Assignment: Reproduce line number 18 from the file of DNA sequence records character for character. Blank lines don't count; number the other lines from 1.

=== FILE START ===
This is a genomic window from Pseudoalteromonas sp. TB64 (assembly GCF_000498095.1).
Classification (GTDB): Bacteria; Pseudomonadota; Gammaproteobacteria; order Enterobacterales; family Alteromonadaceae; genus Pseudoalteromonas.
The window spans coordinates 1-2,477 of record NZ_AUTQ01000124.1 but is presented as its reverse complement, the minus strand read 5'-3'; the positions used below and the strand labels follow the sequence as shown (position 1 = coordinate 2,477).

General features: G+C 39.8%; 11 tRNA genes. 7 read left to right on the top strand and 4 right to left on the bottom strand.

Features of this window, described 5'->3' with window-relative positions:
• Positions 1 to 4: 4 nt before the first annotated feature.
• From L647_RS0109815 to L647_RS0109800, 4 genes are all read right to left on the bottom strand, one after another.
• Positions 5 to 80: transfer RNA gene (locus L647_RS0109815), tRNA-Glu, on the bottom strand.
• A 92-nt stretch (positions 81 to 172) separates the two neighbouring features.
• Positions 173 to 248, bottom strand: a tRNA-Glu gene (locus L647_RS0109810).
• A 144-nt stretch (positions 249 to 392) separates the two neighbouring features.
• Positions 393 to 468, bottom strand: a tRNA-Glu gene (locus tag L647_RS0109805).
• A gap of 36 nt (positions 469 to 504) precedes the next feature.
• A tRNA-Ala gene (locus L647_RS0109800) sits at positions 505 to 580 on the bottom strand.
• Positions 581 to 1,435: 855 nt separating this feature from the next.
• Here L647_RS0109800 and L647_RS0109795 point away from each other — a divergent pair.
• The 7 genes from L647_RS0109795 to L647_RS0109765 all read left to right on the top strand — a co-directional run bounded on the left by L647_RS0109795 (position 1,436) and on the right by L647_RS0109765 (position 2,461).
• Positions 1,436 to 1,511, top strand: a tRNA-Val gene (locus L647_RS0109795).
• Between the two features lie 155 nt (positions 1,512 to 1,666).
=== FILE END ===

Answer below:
• Positions 1,436 to 1,511, top strand: a tRNA-Val gene (locus L647_RS0109795).